How to deal with workplace bullying effectively?
The workplace is where many of us spend a large portion of our lives. Unfortunately, the reality is that bullying doesn’t disappear once we leave education. It’s not something employers can quantify and address in the same way as other business areas. However, bullying most certainly is something that has to be dealt with effectively.
In this blog we’ll discuss why workplace bullying arises, how to spot it, and how best to deal with it.
Identifying workplace bullying
Workplace bullying can be a difficult pill to swallow for employers. They might not be looking out for the signs. It can also be hard for employers to notice unless they’re physically close to employees on a regular basis. Generally speaking, the bigger an organisation is the harder it is to monitor. It’s therefore important to make sure measures are in place to identify workplace bullying early on.
Bullying can broadly be defined by persistent negative behaviour that targets an individual. However, the challenge is that it can manifest in many ways. For example, bullying doesn’t have to be solely physical or verbal abuse. It can also occur in-person or through online channels. Bullying can include:
- Belittling – when someone doesn’t have their contributions taken seriously. Belittling can also be undue criticism from colleagues.
- Name calling – it could be a name that relates to the person’s actual name, their appearance, culture, gender, or something else altogether. Whatever the case, the intention is to cause discomfort.
- Exclusionary behaviour – actions that isolate someone and make them feel ignored.
- Spreading rumours – falsehoods based on someone’s actions or personality that are circulated among employees.
- Scapegoating – blaming an individual for mistakes the aren’t wholly responsible for. In cases where one person may be responsible, jumping on them immediately can be seen as scapegoating.
- Patronising – behaviour that appears outwardly friendly but in reality, creates a sense of superiority. One way this type of bullying can occur is by one person constantly being assigned menial or pointless tasks.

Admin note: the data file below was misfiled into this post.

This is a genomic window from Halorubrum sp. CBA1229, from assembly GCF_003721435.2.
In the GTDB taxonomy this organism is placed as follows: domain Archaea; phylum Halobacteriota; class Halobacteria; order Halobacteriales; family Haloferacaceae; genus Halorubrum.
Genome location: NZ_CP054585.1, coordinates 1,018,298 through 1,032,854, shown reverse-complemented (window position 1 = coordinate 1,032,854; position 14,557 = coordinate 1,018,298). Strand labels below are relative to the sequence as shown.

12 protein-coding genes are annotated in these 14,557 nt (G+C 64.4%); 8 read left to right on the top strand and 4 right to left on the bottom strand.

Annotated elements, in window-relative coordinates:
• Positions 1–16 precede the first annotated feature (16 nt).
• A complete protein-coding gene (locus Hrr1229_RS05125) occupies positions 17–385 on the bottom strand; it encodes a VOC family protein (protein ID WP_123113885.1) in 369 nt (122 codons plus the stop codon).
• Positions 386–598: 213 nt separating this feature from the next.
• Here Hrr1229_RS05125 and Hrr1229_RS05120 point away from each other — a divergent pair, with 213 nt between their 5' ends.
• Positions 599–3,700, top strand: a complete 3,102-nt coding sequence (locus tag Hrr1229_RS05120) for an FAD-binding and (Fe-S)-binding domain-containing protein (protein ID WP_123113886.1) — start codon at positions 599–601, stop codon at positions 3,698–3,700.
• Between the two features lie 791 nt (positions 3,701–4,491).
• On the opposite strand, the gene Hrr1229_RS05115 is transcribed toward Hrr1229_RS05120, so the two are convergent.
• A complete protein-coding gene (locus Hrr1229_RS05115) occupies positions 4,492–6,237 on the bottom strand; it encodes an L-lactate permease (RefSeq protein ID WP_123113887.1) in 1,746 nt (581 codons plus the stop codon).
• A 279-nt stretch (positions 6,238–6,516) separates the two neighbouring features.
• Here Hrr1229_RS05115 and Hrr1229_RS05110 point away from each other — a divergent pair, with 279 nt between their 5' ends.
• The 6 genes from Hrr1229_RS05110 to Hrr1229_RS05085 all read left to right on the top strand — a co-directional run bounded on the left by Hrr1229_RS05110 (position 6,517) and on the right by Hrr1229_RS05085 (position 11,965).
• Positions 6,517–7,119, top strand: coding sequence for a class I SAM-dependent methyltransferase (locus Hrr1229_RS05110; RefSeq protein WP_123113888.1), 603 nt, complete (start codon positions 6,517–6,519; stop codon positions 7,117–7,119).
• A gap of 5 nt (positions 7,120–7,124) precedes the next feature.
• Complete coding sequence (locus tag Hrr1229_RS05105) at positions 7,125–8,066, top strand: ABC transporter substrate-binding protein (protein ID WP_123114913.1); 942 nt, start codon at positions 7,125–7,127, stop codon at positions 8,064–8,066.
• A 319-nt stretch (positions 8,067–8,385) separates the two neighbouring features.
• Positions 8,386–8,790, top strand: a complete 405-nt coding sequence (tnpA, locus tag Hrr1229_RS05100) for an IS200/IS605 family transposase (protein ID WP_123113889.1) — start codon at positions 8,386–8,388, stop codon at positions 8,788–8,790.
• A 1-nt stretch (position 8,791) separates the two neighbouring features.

Effects of workplace bullying
Preventing workplace bullying falls within the bounds of employee health care. As such, it’s within an employer’s duty of care to try and prevent workplace bullying. Aside from decreasing motivation and engagement, there are real health risks associated with workplace bullying. Those affected can develop a range of psychological issues. Even people who aren’t the primary target of bullying can be impacted. Witnessing bullying can still cause some trauma. Problems include:
- Blood pressure complications
- Loss of sleep
- Mood swings
- Low self-esteem and confidence
It’s also been shown that employees being bullied at work can experience physical symptoms. Examples include loss of appetite, headaches, and increased muscle tension. One paper even found that workers that had been bullied were 59% more likely to develop heart-related illness. This, combined with the mental effects, distract workers from doing their jobs to the best of their abilities.
Bullying affects the nature of the workplace itself. People that are affected may develop habits to avoid bullies, which damages efficiency. Employers may see drops in productivity, increases in absenteeism, and the rise of costly legal issues.
How to deal with workplace bullying
Once you’ve identified one or more employees committing workplace bullying, what should you do? Depending on the severity of the bullying, employers might not want to outright dismiss perpetrators. This can potentially cause more damage to the overall company environment.
There are many options for businesses to deal with workplace bullying. Here are our steps for employers that have been made aware of workplace bullying, either formally or informally.
Talk to the suspected victim
Gain a full understanding of the issue and what has happened. At this point, employers should try to understand if the accusation of bullying is true. This will gather relevant information that can be used further down the line, especially if legal action is brought against the bully.